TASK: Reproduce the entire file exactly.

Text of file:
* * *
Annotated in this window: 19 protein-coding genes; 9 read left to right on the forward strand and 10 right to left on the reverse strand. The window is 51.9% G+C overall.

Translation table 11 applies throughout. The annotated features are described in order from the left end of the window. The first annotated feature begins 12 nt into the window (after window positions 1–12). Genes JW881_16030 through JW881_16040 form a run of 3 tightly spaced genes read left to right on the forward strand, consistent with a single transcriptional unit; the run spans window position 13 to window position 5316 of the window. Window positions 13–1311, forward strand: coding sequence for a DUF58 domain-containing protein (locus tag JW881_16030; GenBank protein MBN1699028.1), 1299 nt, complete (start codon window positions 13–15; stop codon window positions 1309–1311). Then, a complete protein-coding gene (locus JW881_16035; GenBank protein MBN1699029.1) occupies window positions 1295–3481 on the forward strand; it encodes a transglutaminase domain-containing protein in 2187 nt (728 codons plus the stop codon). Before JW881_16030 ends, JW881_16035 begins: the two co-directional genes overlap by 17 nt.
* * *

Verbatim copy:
Annotated in this window: 19 protein-coding genes; 9 read left to right on the forward strand and 10 right to left on the reverse strand. The window is 51.9% G+C overall.

Translation table 11 applies throughout. The annotated features are described in order from the left end of the window. The first annotated feature begins 12 nt into the window (after window positions 1–12). Genes JW881_16030 through JW881_16040 form a run of 3 tightly spaced genes read left to right on the forward strand, consistent with a single transcriptional unit; the run spans window position 13 to window position 5316 of the window. Window positions 13–1311, forward strand: coding sequence for a DUF58 domain-containing protein (locus tag JW881_16030; GenBank protein MBN1699028.1), 1299 nt, complete (start codon window positions 13–15; stop codon window positions 1309–1311). Then, a complete protein-coding gene (locus JW881_16035; GenBank protein MBN1699029.1) occupies window positions 1295–3481 on the forward strand; it encodes a transglutaminase domain-containing protein in 2187 nt (728 codons plus the stop codon). Before JW881_16030 ends, JW881_16035 begins: the two co-directional genes overlap by 17 nt.